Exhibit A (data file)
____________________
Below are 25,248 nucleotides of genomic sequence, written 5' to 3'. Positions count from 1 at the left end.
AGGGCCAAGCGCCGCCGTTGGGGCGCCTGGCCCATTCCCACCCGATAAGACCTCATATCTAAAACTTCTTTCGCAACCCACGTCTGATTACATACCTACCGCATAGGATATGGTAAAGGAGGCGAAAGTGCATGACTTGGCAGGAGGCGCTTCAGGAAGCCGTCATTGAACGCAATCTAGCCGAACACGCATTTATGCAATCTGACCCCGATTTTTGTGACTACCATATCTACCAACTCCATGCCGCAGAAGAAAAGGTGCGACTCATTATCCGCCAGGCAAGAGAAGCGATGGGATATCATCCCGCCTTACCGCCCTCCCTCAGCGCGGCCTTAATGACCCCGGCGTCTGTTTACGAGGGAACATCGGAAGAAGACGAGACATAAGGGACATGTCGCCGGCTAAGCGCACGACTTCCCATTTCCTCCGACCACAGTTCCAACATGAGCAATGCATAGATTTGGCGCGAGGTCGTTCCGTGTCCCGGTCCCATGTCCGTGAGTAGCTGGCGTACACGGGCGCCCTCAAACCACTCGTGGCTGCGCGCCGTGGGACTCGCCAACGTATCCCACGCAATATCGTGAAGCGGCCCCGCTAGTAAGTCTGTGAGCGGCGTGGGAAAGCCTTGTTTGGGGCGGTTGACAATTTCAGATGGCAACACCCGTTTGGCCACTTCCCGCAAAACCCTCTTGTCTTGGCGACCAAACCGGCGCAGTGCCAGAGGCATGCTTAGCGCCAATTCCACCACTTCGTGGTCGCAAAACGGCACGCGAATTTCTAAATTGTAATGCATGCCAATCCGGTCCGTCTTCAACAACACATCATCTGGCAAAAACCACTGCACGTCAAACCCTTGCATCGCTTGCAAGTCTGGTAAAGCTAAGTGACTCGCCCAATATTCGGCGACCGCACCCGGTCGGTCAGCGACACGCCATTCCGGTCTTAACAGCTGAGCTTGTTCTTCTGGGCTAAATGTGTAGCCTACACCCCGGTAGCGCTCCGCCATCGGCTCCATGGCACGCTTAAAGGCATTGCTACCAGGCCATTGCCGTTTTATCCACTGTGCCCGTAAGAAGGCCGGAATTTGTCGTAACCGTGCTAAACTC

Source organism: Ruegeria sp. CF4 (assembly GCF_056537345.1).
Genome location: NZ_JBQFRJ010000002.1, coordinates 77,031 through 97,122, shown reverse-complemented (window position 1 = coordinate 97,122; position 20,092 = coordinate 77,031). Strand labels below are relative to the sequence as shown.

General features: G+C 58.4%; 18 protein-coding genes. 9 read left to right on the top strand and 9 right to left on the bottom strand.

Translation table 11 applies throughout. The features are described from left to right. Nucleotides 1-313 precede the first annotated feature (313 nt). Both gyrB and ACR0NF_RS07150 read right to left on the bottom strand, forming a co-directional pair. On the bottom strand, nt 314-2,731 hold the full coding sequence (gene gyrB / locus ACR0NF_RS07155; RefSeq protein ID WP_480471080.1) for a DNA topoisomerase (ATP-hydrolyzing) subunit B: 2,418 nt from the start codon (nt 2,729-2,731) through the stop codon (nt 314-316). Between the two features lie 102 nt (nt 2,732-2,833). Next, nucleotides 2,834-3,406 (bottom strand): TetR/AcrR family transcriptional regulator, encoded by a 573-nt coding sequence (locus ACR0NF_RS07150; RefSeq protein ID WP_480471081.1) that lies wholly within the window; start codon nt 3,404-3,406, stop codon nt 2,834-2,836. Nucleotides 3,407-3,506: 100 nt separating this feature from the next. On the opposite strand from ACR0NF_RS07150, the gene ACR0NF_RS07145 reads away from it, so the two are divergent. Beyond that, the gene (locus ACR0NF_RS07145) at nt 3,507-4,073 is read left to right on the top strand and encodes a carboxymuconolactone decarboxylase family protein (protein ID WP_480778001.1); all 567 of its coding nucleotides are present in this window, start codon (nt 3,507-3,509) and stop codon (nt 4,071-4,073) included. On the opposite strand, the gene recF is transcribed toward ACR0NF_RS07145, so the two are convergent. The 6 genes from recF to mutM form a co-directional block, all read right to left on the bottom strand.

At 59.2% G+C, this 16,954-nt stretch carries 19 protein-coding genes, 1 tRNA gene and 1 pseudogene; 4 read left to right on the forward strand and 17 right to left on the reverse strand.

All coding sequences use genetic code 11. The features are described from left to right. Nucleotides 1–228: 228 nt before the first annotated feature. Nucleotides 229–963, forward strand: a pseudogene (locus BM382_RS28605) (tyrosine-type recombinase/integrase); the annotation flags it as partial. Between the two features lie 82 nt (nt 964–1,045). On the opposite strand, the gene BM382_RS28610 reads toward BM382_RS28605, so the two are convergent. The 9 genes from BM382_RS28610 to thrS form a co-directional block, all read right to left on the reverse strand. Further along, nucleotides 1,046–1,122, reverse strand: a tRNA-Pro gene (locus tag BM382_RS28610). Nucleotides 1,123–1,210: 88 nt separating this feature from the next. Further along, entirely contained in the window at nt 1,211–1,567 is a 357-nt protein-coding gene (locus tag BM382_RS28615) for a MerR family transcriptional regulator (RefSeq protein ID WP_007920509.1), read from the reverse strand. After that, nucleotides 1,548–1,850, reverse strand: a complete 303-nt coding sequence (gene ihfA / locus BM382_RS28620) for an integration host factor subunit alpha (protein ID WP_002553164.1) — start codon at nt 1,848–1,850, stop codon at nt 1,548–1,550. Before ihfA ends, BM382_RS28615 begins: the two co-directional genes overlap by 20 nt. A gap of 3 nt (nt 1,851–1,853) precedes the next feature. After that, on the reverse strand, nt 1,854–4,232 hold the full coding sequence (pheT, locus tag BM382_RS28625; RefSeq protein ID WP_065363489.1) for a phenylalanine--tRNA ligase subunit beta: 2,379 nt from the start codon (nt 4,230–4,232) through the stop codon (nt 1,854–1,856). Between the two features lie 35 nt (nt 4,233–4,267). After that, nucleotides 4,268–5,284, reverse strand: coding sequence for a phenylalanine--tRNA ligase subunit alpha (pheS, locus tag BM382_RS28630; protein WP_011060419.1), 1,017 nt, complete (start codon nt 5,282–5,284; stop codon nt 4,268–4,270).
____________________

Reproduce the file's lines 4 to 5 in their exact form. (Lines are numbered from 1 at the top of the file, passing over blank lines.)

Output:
Genome location: NZ_JBQFRJ010000002.1, coordinates 77,031 through 97,122, shown reverse-complemented (window position 1 = coordinate 97,122; position 20,092 = coordinate 77,031). Strand labels below are relative to the sequence as shown.

General features: G+C 58.4%; 18 protein-coding genes. 9 read left to right on the top strand and 9 right to left on the bottom strand.